I was reading my Google Reader feeds yesterday and came across one by Rodd Lucier at The Clever Sheep. His thought highlighted a constant refrain that seems to permeate education, “When have we arrived?”
Rodd’s assessment about the effects of the change factor in education is spot-on. The situation is more acute than in many other areas of society, caused by education’s lagging behind the wave of change that is constantly sweeping over us. I am not sure if Rodd was musing or lamenting, but the “end points” he mentioned are an underlying problem, which impedes any progress in educational change. The idea of an “end point” stifles possibility by suggesting that a perfect destination is quantifiable. The real question is, “Is there really ever a destination to be arrived at?” Politicians and society in general want schools to “arrive” so they can be comfortable in sending their children inside those walls. This perpetuates the idea of a final destination where we can all sit back, breathe a sigh of relief, and proclaim, “We have arrived.
This reminded me of a blog entry I read in January 2008 at Moving at the Speed of Creativity, written by Wesley Fryer. Wesley briefly follows the change path backward from NCLB to Dewey in pointing out that voices have always existed calling attention to the need for the education environment to be a fluid proposition. He goes on to paraphrase Alfie Kohn:
“we need to be focused on EXCELLENCE and inquiry, problem solving and process, much more than our classrooms today largely driven by the demands of educational constituents focused on simplistic and often meaningless outcomes like subjective grades and norm-referenced test scores.”
I would go a step further than Rodd and say, leaders in education need to be in a constant state of evaluation as they move forward. All educators need to be constantly evaluating practice and engaging in collaborative learning opportunities with their peers. Ours is not an adventure with a destination, it is an ever-changing horizon with new opportunities over each hill. The standardized testing Kohn decries, governmental requirements to meet arbitrarily arrived at “standards,” and a “foolish consistency” evidenced by adherence to tradition are all impediments to educational change.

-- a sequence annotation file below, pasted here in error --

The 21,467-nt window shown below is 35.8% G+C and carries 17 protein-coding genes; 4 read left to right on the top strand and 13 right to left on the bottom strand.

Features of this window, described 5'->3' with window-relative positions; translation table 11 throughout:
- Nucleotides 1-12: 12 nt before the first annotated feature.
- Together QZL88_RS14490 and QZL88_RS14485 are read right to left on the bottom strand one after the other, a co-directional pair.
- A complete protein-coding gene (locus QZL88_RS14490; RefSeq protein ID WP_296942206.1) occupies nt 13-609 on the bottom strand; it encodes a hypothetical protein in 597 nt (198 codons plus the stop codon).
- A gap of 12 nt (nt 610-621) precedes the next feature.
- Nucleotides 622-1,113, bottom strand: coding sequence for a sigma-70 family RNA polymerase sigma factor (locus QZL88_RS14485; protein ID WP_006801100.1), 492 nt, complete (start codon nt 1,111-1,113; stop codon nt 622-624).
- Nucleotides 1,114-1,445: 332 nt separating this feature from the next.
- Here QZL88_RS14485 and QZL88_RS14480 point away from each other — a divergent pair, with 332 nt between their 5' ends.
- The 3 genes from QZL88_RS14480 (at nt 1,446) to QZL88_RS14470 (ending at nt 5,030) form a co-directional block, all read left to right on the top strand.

As the early explorers stood on the deck, they imagined the shores they would reach. However, the shore was not their destination, it was a starting point for further exploration and they contemplated that process long before arrival on the shore. I do not think they considered whether the shore was “good enough.” They did not see a destination; instead, they saw the horizon.
Though it is debated whether Spanish Conquistador Hernando Cortez burned his ships upon landing on the shores of Mexico, the idea that he did suggests a powerful metaphor for education. Consider the math: Rodd’s challenge, “How will you decide which distant horizons are most worthy of exploration?” increased by Wesley’s warning about “more of the same” multiplied by the idea of “burning the ships” so as not to retreat when the horizon looks daunting. This could be the formula for real, sustainable, substantive change in education.
Rethink school. Practice the art of learning. Facilitate the learning space with a map of ever-growing best practices. I suggest we need not be concerned about arrival; instead, we need to be ever vigilant to the beauty and adventure on the horizon and intentionally architect learning experiences that challenge our students, and ourselves as teachers.